Contrary to popular belief, we here at Gamezebo Towers are easy to please: All we require for a title to score highly in our rankings is that it be fun and accessible. Unfortunately, familiar and engaging as its base concept proves, new tile-matching puzzler Ancient Wonderland is forcing us to add new criteria to the list: Namely, that games submitted for evaluation be comprehensible and in English to boot.

Let’s not get ahead of ourselves, though. What you have here is basically a typical pattern-making mindbender, wherein you’re asked to click and drag your mouse across chains of three or more like-colored, honeycomb-shaped tiles to remove them from each self-contained board. In Quest Mode, you’ll attempt to complete a series of stages by collecting a set number of gems that randomly appear on various playing pieces. In Puzzle mode, the goal is simply to remove all tiles from the screen. The bizarre "Add-Ons mode" challenges you to clear the level by eliminating paper, rock and scissors-bearing pieces in the order they’d correspondingly win a game of game of (you guessed it) "paper, scissors, rock."

Suffice it to say that if the setup seems to be a bit bizarre from the outset, get ready for even more head-scratching moments… Neither the storyline (something to do with ancient Chinese gods, alchemy and Asian mysticism); actual play (which never even presents a tutorial to explain things as basic as power-up usage); or menus (including rampant misspellings, e.g. the "Pulzze" [sic] high-score table) make much sense either. But hey, with helpful item descriptions like "Question Mark block can be connected, and when the Question Mark block was eliminated it would turn to common block with stochastic color," what can we say? Someone obviously forgot to properly localize the title from its native Chinese dialect, resulting in an adventure that’s sure to perplex and aggravate experienced casual gamers, let alone desktop neophytes.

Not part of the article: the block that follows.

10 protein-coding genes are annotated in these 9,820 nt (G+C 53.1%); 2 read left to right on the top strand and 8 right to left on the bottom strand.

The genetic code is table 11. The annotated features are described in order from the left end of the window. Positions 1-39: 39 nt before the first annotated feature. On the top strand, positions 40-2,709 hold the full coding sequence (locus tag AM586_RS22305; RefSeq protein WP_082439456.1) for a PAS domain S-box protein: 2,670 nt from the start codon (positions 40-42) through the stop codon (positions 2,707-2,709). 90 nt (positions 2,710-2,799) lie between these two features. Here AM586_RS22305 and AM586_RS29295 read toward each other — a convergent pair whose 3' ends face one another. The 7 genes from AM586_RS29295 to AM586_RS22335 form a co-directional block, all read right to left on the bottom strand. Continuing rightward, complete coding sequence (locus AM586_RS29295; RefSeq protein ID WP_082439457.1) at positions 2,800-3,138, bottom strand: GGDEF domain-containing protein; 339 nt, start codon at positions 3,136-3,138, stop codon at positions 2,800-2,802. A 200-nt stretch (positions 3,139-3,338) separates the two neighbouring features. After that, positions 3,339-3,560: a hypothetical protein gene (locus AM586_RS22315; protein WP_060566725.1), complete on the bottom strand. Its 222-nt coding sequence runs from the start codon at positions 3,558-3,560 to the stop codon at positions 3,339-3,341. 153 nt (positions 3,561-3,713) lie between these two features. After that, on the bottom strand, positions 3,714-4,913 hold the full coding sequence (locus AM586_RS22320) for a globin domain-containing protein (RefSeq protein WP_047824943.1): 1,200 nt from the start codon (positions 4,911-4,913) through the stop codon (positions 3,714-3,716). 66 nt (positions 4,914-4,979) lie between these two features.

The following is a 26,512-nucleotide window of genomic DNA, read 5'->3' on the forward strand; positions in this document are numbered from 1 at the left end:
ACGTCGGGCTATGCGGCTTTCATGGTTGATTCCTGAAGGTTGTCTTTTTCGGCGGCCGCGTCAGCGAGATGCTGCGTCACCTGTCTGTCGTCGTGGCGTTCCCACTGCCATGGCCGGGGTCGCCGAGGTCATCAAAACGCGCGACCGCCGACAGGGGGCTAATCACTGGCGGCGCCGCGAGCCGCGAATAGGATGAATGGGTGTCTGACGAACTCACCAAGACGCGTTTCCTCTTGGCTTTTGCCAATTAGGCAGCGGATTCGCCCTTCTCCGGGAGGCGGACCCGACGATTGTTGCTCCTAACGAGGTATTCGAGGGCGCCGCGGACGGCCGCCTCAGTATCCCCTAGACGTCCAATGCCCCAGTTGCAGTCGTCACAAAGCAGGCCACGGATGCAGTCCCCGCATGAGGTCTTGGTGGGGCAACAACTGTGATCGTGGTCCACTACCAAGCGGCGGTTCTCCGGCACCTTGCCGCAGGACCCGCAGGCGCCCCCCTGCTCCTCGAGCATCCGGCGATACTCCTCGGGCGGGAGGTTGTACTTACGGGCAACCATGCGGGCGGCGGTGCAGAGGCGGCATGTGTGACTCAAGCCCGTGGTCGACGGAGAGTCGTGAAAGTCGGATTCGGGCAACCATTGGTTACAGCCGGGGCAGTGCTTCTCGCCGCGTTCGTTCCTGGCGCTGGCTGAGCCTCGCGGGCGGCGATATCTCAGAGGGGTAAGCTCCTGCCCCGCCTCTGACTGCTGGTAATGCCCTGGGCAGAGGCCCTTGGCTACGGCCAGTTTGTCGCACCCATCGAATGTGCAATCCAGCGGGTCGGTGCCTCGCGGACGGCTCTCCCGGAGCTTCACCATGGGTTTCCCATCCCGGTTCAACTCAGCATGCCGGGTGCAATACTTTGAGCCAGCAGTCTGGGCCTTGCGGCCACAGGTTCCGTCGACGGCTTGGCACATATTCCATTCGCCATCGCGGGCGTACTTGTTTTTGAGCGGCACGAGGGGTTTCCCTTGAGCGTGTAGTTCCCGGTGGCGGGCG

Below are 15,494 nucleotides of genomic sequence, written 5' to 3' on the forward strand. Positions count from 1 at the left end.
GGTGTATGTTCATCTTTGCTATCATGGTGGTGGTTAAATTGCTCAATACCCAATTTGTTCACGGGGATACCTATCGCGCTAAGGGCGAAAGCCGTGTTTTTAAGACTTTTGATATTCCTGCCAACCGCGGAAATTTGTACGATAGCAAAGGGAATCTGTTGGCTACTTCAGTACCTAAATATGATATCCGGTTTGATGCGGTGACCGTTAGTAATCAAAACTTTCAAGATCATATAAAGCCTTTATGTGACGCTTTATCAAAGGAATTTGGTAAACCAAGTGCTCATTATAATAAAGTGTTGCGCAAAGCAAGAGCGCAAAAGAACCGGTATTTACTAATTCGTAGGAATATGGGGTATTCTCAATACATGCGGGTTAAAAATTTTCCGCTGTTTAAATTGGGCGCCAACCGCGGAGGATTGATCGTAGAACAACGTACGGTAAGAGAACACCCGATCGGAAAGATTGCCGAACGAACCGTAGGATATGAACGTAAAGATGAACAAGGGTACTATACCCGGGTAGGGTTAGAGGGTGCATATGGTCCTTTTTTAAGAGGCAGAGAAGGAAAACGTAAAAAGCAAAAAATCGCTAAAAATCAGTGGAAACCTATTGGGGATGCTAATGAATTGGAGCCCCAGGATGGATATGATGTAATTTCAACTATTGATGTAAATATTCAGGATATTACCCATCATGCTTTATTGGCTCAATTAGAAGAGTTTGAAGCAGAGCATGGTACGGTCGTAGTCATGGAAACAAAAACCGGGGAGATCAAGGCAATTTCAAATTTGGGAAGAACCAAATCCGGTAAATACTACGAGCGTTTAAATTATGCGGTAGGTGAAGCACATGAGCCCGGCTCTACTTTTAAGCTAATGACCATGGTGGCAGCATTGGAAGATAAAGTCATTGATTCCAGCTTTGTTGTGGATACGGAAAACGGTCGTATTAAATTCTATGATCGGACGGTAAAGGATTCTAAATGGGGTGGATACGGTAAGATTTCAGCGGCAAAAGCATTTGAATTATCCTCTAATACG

If you’ve ever played a similar outing, you’ll know to some degree what to expect, e.g. grid-bearing backdrops filled with multicolored playing pieces, occasional bonus-laden tiles and challenges ranging from wooden blocks to stone or locked tiles as well. (All set atop infrequently-changing and bland backdrops to a handful of cloying Far Eastern tunes, no less.)

However, what you have to dig into the help menu to discover is exactly how bonuses such as nearby piece-smashing hammers, dragons which clear the screen of jewels; bows that eliminate all blocks of a certain color; and entire board-smashing yin-yang symbols work. Worse, what’s never explained is the logic behind how gems appear and when during Quest Mode… They just randomly pop onto existing tiles every so often after X many moves, meaning you can potentially sit around waiting for ages to progress on some stages, and may accidentally remove needed extras beforehand.

Other gaffes are plentiful as well. Think the infuriating inability to unselect tiles once highlighted (which may cause you to accidentally eliminate hexes you’d rather have left filled). Don’t forget the fact you have to wait for all tile removal animations to complete before more pieces can be chosen either, wasting precious seconds from the ticking clock, and testing one’s patience as well. Then there’s your depressing lack of hope to actually predict where new tiles will appear during Puzzle Mode. (Or restart mid-stage, for that matter.) And, of course, the fact you really have no driving incentive in terms of catchy plot twists or periodic surprises beyond the odd bonus stage memory-matching game driving continued play advancement.

It’s a shame really, as aesthetically, apart from a title screen that looks ripped straight from a 1993 DOS-compatible outing, the visual presentation’s not bad, and basic underlying mechanic works as well as ever. But with so many stumbles, it’ll definitely take you some time (and aggravation) to properly get to grips with the tale and decide whether this basically laid-back, somewhat nonsensical and yet mildly engaging, if not particularly inspired, spin on the same-old, same-old is a good fit.

In short, yes, Ancient Wonderland has its merits. However, developer Quarter Digital would’ve done itself countless favors by putting the saga through a more rigorous playtesting and localization process. Right now, frankly, Shanghai origins of the program or no, it’s all Greek to us…